Profits over people: Federal safety inspectors find 3 more Dollar General stores habitually disregarding workplace safety, risking employees’ lives
ATLANTA – When federal workplace safety inspectors visited three Dollar General stores in Georgia earlier this year, they found exit routes obstructed, boxes of merchandise stacked unsafely and electrical panels hard to access, violations often cited at Dollar General locations.
The U.S. Department of Labor’s Occupational Safety and Health Administration has proposed more than $6.5 million in penalties after 78 inspections at Dollar General locations nationwide, including more than $450,000 in penalties as a result of three inspections in Georgia, since 2017. OSHA inspectors frequently find unsafe conditions that put workers at risk and that could lead to disaster for employees and customers in an emergency.
Inspections at Dollar General stores in 2022 in Pembroke in February, and Hogansville and Smyrna in March identified four willful and seven repeat violations. Specifically, OSHA cited the company for failing to keep receiving areas clean and orderly and for stacking materials in an unsafe manner. These hazards exposed workers to slips, trips and being struck by objects. OSHA also issued citations for exposing workers to fire and entrapment hazards by failing to keep exit routes and electrical panels clear and unobstructed.
“Dollar General continues to demonstrate a willful pattern of ignoring hazardous working conditions and a disregard for the well-being of its employees,” said Assistant Secretary for Occupational Safety and Health Doug Parker. “Despite similar citations and sizable penalties in more than 70 inspections, the company refuses to change its business practices. OSHA will take all necessary enforcement actions and pursue all available remedies against Dollar General until it fixes the disconnect between its business model and worker safety.”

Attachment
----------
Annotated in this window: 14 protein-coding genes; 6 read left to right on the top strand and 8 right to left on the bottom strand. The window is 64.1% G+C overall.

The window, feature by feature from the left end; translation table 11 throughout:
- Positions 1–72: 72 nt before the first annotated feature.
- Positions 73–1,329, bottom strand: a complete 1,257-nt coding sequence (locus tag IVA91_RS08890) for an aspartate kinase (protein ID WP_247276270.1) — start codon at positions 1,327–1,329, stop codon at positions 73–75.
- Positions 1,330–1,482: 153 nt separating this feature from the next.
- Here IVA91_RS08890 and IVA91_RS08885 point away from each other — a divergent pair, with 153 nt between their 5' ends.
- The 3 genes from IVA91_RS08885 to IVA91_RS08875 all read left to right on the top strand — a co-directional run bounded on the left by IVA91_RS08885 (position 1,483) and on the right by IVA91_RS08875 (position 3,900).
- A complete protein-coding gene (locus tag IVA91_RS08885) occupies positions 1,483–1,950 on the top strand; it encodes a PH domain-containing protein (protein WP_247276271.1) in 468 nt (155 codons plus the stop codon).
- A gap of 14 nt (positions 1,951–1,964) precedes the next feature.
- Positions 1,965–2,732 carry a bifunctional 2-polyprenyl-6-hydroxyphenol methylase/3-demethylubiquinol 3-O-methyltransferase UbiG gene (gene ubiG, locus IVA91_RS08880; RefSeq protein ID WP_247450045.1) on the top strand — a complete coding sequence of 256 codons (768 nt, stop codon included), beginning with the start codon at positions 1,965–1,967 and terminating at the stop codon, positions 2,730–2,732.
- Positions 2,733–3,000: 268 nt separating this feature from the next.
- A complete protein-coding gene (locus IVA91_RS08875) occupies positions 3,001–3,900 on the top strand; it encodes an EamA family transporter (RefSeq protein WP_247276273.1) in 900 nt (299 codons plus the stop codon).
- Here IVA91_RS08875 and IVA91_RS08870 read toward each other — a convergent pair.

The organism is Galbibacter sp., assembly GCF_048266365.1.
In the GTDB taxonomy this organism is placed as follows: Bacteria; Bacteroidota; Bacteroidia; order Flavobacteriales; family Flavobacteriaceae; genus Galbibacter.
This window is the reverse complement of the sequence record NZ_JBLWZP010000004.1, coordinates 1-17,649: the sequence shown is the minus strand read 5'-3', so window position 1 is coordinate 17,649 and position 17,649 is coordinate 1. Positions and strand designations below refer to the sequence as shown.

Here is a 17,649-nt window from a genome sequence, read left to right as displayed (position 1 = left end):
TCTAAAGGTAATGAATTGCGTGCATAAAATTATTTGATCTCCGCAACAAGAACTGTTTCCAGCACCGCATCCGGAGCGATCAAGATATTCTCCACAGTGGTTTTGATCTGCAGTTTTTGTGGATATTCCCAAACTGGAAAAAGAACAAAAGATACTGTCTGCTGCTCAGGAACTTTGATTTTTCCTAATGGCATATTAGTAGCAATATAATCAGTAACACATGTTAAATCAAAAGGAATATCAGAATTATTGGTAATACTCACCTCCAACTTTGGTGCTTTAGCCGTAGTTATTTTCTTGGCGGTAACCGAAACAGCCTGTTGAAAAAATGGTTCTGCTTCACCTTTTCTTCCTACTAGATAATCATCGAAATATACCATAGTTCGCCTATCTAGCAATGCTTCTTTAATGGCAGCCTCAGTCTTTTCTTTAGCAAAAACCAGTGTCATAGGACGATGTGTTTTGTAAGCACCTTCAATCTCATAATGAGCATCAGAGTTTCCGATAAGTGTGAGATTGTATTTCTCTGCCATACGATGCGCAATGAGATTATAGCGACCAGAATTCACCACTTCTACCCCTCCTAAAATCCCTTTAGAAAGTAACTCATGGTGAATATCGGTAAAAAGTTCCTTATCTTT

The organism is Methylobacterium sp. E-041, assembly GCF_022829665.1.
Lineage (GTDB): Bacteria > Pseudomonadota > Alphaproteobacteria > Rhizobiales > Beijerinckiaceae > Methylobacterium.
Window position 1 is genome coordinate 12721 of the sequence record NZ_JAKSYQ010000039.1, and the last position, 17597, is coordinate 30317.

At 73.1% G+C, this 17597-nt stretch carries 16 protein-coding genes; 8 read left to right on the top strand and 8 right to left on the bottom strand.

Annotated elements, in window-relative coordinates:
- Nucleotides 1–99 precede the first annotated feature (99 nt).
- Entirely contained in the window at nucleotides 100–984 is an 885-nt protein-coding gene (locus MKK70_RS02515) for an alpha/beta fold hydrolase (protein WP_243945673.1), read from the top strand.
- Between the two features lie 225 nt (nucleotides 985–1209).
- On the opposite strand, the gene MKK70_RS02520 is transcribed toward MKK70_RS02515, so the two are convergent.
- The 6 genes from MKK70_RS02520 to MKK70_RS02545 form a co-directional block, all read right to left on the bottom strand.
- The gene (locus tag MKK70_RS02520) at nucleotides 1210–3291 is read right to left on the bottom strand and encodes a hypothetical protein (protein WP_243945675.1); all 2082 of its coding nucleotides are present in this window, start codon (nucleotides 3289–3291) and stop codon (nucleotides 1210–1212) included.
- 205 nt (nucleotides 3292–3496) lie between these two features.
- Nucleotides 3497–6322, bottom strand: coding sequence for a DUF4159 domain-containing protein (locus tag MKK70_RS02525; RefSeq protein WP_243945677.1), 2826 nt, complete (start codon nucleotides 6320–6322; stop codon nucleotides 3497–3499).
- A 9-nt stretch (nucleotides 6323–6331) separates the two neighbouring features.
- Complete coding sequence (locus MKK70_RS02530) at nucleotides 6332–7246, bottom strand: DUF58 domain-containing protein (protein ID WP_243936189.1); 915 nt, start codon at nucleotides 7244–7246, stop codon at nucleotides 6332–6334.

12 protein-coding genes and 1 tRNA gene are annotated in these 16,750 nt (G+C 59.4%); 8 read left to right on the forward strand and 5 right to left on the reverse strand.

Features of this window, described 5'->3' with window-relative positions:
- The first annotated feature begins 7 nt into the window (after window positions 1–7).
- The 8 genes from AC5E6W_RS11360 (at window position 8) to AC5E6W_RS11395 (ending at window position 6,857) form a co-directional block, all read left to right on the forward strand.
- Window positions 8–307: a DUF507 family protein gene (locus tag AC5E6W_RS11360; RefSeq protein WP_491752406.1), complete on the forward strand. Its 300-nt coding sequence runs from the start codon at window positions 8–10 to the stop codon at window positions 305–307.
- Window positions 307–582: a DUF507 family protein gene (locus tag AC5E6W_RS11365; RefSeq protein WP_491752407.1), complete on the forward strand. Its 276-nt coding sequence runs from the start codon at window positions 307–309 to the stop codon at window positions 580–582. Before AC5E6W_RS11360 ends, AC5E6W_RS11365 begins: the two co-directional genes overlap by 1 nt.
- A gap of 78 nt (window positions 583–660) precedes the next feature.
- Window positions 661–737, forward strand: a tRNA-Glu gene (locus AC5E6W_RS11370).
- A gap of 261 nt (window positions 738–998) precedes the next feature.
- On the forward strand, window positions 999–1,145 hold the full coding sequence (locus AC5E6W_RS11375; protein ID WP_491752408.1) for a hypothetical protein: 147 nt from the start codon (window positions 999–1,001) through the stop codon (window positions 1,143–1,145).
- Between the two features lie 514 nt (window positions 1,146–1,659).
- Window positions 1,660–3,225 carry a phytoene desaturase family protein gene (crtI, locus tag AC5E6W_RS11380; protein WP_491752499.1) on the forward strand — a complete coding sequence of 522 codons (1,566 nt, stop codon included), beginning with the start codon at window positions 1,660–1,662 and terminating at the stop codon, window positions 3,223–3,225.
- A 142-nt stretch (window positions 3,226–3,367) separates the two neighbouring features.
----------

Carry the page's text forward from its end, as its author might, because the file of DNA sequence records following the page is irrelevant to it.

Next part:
Dollar General’s pattern of disregarding worker safety was apparent at five other Southeast locations. In February 2022, OSHA proposed $1,048,309 in penalties after inspections at three locations in Mobile, Alabama, and one in Dalton, Georgia, found similar hazards. At another Mobile location, a December 2021 inspection led OSHA to propose $321,827 in penalties for exposing workers to slip and trip hazards and not keeping the main storeroom orderly to allow a safe exit during an emergency.
“Dollar General continues to make it obvious that profit means more to them than the safety of their employees,” Parker added. “The U.S. Department of Labor will make every effort to hold them accountable for their failures.”
Based in Goodlettsville, Tennessee, Dolgencorp LLC is a wholly owned subsidiary of Dollar General Corp. and operates about 17,000 stores and 17 distribution centers around the nation and employs more than 150,000 workers.
Dollar General has 15 business days from receipt of its citations and penalties to comply, request an informal conference with OSHA’s area director, or contest the findings before the independent Occupational Safety and Health Review Commission.
Under the Occupational Safety and Health Act of 1970, employers are responsible for providing safe and healthful workplaces for their employees. OSHA’s role is to ensure these conditions for America’s workers by setting and enforcing standards, and providing training, education and assistance.